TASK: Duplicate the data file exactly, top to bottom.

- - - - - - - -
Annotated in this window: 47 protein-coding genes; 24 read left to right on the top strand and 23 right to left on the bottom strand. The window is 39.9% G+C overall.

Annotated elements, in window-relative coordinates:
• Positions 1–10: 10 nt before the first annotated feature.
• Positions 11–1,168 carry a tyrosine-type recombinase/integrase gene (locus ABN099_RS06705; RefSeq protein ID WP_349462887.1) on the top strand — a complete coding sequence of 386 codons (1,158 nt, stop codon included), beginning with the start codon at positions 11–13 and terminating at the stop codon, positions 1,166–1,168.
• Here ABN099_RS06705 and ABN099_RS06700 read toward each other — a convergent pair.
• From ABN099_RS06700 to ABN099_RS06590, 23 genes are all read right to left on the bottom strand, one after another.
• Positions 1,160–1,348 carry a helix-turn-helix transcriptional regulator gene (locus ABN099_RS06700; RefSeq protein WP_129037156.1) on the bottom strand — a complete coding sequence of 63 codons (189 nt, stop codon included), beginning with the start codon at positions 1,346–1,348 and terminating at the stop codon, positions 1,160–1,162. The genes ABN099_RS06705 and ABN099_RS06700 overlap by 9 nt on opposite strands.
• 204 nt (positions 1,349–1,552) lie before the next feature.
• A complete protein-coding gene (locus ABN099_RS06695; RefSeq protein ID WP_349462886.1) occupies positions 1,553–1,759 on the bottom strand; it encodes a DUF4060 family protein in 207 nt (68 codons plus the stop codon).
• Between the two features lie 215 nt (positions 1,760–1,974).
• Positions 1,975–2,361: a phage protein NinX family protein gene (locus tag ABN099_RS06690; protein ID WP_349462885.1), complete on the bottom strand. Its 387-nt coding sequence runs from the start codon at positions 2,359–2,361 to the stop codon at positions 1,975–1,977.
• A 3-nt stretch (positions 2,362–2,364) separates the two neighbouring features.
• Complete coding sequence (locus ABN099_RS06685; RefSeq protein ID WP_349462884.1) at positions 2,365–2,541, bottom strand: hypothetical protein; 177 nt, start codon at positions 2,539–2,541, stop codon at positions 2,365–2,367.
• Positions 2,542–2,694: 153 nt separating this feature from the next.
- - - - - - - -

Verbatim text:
Annotated in this window: 47 protein-coding genes; 24 read left to right on the top strand and 23 right to left on the bottom strand. The window is 39.9% G+C overall.

Annotated elements, in window-relative coordinates:
• Positions 1–10: 10 nt before the first annotated feature.
• Positions 11–1,168 carry a tyrosine-type recombinase/integrase gene (locus ABN099_RS06705; RefSeq protein ID WP_349462887.1) on the top strand — a complete coding sequence of 386 codons (1,158 nt, stop codon included), beginning with the start codon at positions 11–13 and terminating at the stop codon, positions 1,166–1,168.
• Here ABN099_RS06705 and ABN099_RS06700 read toward each other — a convergent pair.
• From ABN099_RS06700 to ABN099_RS06590, 23 genes are all read right to left on the bottom strand, one after another.
• Positions 1,160–1,348 carry a helix-turn-helix transcriptional regulator gene (locus ABN099_RS06700; RefSeq protein WP_129037156.1) on the bottom strand — a complete coding sequence of 63 codons (189 nt, stop codon included), beginning with the start codon at positions 1,346–1,348 and terminating at the stop codon, positions 1,160–1,162. The genes ABN099_RS06705 and ABN099_RS06700 overlap by 9 nt on opposite strands.
• 204 nt (positions 1,349–1,552) lie before the next feature.
• A complete protein-coding gene (locus ABN099_RS06695; RefSeq protein ID WP_349462886.1) occupies positions 1,553–1,759 on the bottom strand; it encodes a DUF4060 family protein in 207 nt (68 codons plus the stop codon).
• Between the two features lie 215 nt (positions 1,760–1,974).
• Positions 1,975–2,361: a phage protein NinX family protein gene (locus tag ABN099_RS06690; protein ID WP_349462885.1), complete on the bottom strand. Its 387-nt coding sequence runs from the start codon at positions 2,359–2,361 to the stop codon at positions 1,975–1,977.
• A 3-nt stretch (positions 2,362–2,364) separates the two neighbouring features.
• Complete coding sequence (locus ABN099_RS06685; RefSeq protein ID WP_349462884.1) at positions 2,365–2,541, bottom strand: hypothetical protein; 177 nt, start codon at positions 2,539–2,541, stop codon at positions 2,365–2,367.
• Positions 2,542–2,694: 153 nt separating this feature from the next.